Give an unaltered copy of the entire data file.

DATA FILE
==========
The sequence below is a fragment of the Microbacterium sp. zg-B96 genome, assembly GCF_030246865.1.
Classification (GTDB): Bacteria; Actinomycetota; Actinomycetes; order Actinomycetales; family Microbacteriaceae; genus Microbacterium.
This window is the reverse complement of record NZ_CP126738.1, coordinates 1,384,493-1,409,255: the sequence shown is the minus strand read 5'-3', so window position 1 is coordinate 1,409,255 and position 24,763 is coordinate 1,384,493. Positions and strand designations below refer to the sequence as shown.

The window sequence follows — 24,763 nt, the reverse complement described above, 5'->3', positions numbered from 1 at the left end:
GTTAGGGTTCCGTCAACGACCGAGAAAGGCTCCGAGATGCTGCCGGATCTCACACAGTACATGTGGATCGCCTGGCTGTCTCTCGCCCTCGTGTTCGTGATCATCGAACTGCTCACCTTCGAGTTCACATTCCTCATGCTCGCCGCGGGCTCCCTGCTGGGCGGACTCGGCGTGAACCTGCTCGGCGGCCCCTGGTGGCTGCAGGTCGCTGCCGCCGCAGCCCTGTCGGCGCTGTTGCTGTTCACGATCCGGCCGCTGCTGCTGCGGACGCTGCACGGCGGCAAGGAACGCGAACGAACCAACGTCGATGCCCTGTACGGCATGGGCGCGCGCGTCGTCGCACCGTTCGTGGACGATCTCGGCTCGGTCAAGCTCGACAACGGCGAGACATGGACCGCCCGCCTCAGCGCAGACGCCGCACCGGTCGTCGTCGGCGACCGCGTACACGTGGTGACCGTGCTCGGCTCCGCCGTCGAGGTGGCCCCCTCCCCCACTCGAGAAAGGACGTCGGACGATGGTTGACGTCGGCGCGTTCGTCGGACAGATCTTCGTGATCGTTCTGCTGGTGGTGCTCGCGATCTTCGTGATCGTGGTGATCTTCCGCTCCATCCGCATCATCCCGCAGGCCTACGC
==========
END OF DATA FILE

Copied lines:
The sequence below is a fragment of the Microbacterium sp. zg-B96 genome, assembly GCF_030246865.1.
Classification (GTDB): Bacteria; Actinomycetota; Actinomycetes; order Actinomycetales; family Microbacteriaceae; genus Microbacterium.
This window is the reverse complement of record NZ_CP126738.1, coordinates 1,384,493-1,409,255: the sequence shown is the minus strand read 5'-3', so window position 1 is coordinate 1,409,255 and position 24,763 is coordinate 1,384,493. Positions and strand designations below refer to the sequence as shown.

The window sequence follows — 24,763 nt, the reverse complement described above, 5'->3', positions numbered from 1 at the left end:
GTTAGGGTTCCGTCAACGACCGAGAAAGGCTCCGAGATGCTGCCGGATCTCACACAGTACATGTGGATCGCCTGGCTGTCTCTCGCCCTCGTGTTCGTGATCATCGAACTGCTCACCTTCGAGTTCACATTCCTCATGCTCGCCGCGGGCTCCCTGCTGGGCGGACTCGGCGTGAACCTGCTCGGCGGCCCCTGGTGGCTGCAGGTCGCTGCCGCCGCAGCCCTGTCGGCGCTGTTGCTGTTCACGATCCGGCCGCTGCTGCTGCGGACGCTGCACGGCGGCAAGGAACGCGAACGAACCAACGTCGATGCCCTGTACGGCATGGGCGCGCGCGTCGTCGCACCGTTCGTGGACGATCTCGGCTCGGTCAAGCTCGACAACGGCGAGACATGGACCGCCCGCCTCAGCGCAGACGCCGCACCGGTCGTCGTCGGCGACCGCGTACACGTGGTGACCGTGCTCGGCTCCGCCGTCGAGGTGGCCCCCTCCCCCACTCGAGAAAGGACGTCGGACGATGGTTGACGTCGGCGCGTTCGTCGGACAGATCTTCGTGATCGTTCTGCTGGTGGTGCTCGCGATCTTCGTGATCGTGGTGATCTTCCGCTCCATCCGCATCATCCCGCAGGCCTACGC